Mitch Speight and Joan Marie Jackson bought their Victorian home in Greenfield in 1997. The couple, costume designers for theatrical shows, paid off their mortgage in 2012. But the COVID-19 pandemic put an end to thousands of theatrical performances , and the couple fell behind on their property taxes.
Mitch and Joan’s property is currently valued at $275,100. As of March 17, 2022, Mitch and Joan owe the City of Greenfield $55,728, of which $35,621 is for property taxes/water/sewer, and 36% ($20,107) has been added as interest and legal fees.
On December 29, the couple were served with a “notice to resign” by a city-licensed law firm. “You will have until February 1, 2022 to vacate,” the letter read, “or I will go to Greenfield Housing Court and seek permission to evict you.” But the biggest shock was yet to come.
Massachusetts is one of 12 states that allow a municipality to take “tax title” to a home for back taxes. The city not only recovers the taxes, interest, and legal fees, but gets the full equity in the property. According to a study published by attorney Ralph C. Clifford of the University of Massachusetts Law School at Dartmouth, “the tax collector can execute and register a deed that transfers fee simple title to the real property to the municipality…all of the taxpayer’s interest in the property…is terminated by the foreclosure process. The taxpayer’s title deed is taken by the government without a hearing. Based on an unreviewed decision of a municipal tax collector, the taxpayer immediately loses title to the land…the municipality engages in expropriation without providing reasonable compensation. The value of the property far exceeds the debt owed, allowing the municipality to collect on average almost $50 for every dollar of outstanding property taxes owed. Every year, approximately $56 million is unconstitutionally taken from taxpayers.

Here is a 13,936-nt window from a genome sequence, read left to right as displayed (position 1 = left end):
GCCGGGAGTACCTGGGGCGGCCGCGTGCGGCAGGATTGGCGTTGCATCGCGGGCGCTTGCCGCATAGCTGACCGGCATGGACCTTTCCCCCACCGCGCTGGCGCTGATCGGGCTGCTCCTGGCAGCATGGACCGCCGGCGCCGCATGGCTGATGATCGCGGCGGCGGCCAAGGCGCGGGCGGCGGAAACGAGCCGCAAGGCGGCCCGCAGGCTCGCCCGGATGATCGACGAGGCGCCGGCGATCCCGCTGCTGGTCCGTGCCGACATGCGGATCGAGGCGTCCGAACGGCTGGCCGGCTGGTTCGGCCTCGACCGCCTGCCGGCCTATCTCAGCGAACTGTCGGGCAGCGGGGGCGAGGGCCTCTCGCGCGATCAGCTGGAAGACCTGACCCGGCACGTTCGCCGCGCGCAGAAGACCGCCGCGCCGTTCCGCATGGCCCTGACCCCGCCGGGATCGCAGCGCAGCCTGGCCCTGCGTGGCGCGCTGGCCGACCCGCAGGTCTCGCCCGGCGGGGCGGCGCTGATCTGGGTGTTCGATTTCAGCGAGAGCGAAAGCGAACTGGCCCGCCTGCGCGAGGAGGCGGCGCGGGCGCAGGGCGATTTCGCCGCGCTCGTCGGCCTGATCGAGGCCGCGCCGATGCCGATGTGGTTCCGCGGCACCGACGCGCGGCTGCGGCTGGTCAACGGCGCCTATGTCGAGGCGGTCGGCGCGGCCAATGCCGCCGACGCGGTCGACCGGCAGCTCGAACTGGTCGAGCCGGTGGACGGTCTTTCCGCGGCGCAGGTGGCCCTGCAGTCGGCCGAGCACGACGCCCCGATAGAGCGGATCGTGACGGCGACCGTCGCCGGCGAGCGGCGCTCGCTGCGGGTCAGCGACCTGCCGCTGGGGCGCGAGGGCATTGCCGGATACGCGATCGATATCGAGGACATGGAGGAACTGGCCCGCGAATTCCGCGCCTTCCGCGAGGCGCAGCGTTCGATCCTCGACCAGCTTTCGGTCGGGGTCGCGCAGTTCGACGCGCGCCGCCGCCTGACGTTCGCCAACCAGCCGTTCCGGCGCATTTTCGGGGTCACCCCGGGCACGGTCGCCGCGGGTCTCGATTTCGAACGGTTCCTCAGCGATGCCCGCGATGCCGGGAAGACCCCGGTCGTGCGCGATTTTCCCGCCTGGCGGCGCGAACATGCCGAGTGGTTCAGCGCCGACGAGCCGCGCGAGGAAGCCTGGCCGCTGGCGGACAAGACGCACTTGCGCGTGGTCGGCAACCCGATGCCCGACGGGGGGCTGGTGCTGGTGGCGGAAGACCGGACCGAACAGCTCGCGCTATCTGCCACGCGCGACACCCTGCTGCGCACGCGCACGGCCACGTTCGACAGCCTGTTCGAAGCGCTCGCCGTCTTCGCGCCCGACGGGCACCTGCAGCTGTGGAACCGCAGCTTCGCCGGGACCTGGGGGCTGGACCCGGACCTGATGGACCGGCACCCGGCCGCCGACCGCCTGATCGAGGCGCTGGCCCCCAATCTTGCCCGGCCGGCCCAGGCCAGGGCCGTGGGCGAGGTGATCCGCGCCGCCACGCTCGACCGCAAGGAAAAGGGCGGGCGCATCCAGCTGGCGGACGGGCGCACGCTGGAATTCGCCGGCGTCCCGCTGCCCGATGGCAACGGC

This “tax title” process has been described as “home equity theft.” Once the land court issues a judgment barring the owner from the right to “redeem” their property, the city gets the full value of the real estate. The taxpayer has nothing left. By taking tax title to Mitch and Joan’s property, the City of Greenfield gets a property valued at $275,100 for a tax bill of $55,728 – a potential windfall worth five times the amount of taxes owed. Under state law, a taxpayer can be stripped of nearly every aspect of title and possession, except for a right to redeem within one year — if they can lift the funds needed to repay the city. If the tax collector wishes, the taxpayer can be evicted from their home and the city can take “immediate possession” of the property.
A year ago, a law was filed in Beacon Hill to protect homeowner’s equity. Representatives Jeffrey Roy (D-Franklin) and Tommy Vitolo (D-Brookline), told the revenue commission that H. 3053 would prevent municipalities from getting “unfairly” enriched by not paying the taxpayer “the differential between the taxes due and value”. of the property. “It’s unfair for the government to take the full value of someone’s home to settle a small debt,” says Daniel Dew, director of legal policy at the Pacific Legal Foundation. “Most states require that excess funds from these foreclosures be returned to the owner once the debts are settled.” In 2020, the Michigan Supreme Court ordered counties to return excess funds to property owners after debts are paid.
Mitch and Joan hired a lawyer and raised over $55,728 to pay off their debt. If Greenfield had taken title and sold the house for its assessed value, the city would have made a windfall profit of $219,372. All municipalities in Massachusetts should give homeowners a reasonable repayment schedule, as well as a hearing before a tax title is taken. If a house is taken, municipalities must ensure that the owner receives all proceeds from a sale beyond what is needed to return the entire city for overdue taxes, interest, and legal fees. The theft of home equity must stop.
“This wealth confiscation action is predatory and unconstitutional,” says Mitch. “Municipalities should only benefit from the principal, interest and collection costs owed to them.” “It was a failed attempt by the town of Greenfield to confiscate our capital,” says Joan. “We want the Court to repeal this egregious law and want cities to protect property owners who have their assets stolen. No Massachusetts homeowner should endure a punitive process like this.
Al Norman’s Pushback column appears in the Recorder every third Wednesday of the month. He can be contacted at firstname.lastname@example.org.